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What's on your dinner plate?

By for CAES News

To get Americans to eat healthier, the U.S. Department of Agriculture wants them to think about their dinner plates -- literally.

The department recently unveiled its MyPlate campaign, which uses a plate instead of the old pyramid to illustrate a balanced meal. The plate is divided with labeled sections to show proper portions for fruit, vegetables, grains and meat on the plate, and includes a small blue circle to its side to show dairy as the drink.

“This new symbol is the beginning of the conversation. It is the image that gets people talking about what they eat and shows the variety of foods people should be consuming and the proper proportions that should be consumed from each food group,” said Connie Crawley, a nutrition specialist with University of Georgia Cooperative Extension. “People don’t eat on a pyramid, they eat on a plate. This presentation is easier for people to understand.”

For example, the plate’s vegetable section is larger than its fruit section, which shows that a person needs to eat more vegetables than fruits each day, she said.

The guidelines focus on balancing calories with physical activity and encourage Americans to eat more vegetables, fruits, whole grains and low-fat dairy products and less sodium, saturated fats, trans fats, added sugar and refined grain.

The guidelines' core messages are to:

  • Enjoy food, but eat less.
  • Avoid oversized portions.
  • Fill half your plate with fruits and vegetables.
  • Drink fat-free or low-fat milk.
  • Compare sodium levels in foods and choose foods with lower sodium.
  • Drink water instead of sugary drinks.

“The fresher the food the better,” Crawley said. “Or the least processed the better.”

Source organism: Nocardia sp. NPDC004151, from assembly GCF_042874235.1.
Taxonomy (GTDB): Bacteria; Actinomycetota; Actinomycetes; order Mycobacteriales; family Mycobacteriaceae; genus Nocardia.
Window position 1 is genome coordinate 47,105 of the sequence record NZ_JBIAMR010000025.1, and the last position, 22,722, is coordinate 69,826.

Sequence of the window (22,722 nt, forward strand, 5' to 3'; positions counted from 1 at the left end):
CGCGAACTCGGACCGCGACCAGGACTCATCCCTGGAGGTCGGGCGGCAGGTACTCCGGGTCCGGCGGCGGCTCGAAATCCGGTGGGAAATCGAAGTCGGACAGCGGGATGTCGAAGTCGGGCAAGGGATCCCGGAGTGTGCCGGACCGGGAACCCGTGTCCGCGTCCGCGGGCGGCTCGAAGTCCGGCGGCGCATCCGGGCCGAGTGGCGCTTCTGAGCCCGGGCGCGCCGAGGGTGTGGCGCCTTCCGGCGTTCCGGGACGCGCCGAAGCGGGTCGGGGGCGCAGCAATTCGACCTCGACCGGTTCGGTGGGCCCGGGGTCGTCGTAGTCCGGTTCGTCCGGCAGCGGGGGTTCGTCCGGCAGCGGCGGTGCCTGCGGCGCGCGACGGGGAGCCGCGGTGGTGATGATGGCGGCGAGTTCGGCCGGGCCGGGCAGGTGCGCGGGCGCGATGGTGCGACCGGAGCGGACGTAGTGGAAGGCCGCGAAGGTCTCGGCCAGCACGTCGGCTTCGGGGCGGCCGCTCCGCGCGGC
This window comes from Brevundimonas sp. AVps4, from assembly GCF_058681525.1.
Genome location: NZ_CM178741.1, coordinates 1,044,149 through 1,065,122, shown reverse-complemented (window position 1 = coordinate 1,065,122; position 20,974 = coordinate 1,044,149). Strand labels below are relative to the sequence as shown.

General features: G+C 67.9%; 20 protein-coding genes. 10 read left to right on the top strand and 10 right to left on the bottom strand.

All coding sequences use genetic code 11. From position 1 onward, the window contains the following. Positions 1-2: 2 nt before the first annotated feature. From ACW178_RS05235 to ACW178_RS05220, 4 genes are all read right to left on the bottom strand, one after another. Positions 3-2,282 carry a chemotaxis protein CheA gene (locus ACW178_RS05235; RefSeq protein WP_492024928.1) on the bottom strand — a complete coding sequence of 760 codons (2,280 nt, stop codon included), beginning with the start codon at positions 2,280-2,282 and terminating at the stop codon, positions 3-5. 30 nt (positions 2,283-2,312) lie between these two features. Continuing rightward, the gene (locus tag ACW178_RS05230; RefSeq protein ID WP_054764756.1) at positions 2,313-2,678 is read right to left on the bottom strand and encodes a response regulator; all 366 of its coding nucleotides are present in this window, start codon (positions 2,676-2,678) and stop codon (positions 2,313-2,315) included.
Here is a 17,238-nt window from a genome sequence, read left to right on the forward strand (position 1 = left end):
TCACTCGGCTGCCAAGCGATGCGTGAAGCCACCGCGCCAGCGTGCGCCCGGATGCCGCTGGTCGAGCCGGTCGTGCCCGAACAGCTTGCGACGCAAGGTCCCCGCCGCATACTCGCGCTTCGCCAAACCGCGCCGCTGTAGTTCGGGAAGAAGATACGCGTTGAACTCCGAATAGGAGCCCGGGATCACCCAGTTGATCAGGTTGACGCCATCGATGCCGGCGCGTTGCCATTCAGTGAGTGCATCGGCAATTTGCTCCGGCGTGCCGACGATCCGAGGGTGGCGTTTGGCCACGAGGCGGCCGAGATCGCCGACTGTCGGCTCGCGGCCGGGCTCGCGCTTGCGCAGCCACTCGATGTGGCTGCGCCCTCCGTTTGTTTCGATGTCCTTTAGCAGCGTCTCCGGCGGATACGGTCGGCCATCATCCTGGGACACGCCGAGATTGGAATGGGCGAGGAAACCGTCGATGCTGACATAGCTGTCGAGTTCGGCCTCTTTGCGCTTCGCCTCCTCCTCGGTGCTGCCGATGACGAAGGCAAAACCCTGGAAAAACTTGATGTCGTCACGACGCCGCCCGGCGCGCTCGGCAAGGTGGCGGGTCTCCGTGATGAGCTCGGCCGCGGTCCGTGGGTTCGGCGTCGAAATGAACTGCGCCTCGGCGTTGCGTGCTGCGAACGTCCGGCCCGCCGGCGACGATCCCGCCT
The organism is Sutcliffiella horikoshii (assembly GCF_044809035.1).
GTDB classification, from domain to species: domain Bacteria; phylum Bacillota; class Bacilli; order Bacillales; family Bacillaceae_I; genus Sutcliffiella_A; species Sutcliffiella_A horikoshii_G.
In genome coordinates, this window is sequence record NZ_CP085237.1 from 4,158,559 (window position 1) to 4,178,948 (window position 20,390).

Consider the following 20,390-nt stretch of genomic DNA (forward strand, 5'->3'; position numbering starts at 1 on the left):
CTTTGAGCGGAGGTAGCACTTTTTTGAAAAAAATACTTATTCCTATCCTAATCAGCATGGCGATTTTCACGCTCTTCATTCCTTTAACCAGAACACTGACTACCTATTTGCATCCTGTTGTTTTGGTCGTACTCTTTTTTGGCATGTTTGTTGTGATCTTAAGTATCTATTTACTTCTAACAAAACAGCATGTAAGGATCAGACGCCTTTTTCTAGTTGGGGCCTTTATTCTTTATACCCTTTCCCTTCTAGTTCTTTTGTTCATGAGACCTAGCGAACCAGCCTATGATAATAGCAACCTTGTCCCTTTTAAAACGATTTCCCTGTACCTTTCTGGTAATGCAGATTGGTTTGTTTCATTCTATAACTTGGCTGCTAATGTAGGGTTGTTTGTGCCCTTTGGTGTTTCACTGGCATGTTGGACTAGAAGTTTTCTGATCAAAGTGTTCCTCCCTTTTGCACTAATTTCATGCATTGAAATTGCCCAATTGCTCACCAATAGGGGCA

Buy frozen fruits and vegetables instead of canned. But even frozen entrees labeled as “healthy” are still high in sodium and often have “a long list of mystery ingredients,” she said.

While some frozen meals are good for portion control, adding a fresh fruit or one vegetable and a glass of milk will balance out the meal.

Many children consume most of their daily calories from sugar or fat. “They are eating a very energy-dense diet that is low in nutrients like vitamins and minerals,” Crawley said.

New school regulations will limit sugary drinks and trans fat foods in schools. “It is much easier to train a kid to choose more nutritious foods than to change an adult later,” Crawley said. “If the whole family adopts healthy eating habits, they will all benefit.”

The USDA recommends children and adolescents have at least one hour of physical activity daily. However, less than half of children and only 8 percent of adolescents get this much exercise. Adults should be active at least 150 minutes a week to prevent and control chronic disease, but only five percent actually are.

“It is important to encourage young people and adults to participate in physical activities that are appropriate for their age, that are enjoyable and that offer variety,” Crawley said.

Educational tools about the new MyPlate recommendations are available from the USDA at www.choosemyplate.gov.

April R. Sorrow is a science writer with the University of Georgia Public Affairs Office.
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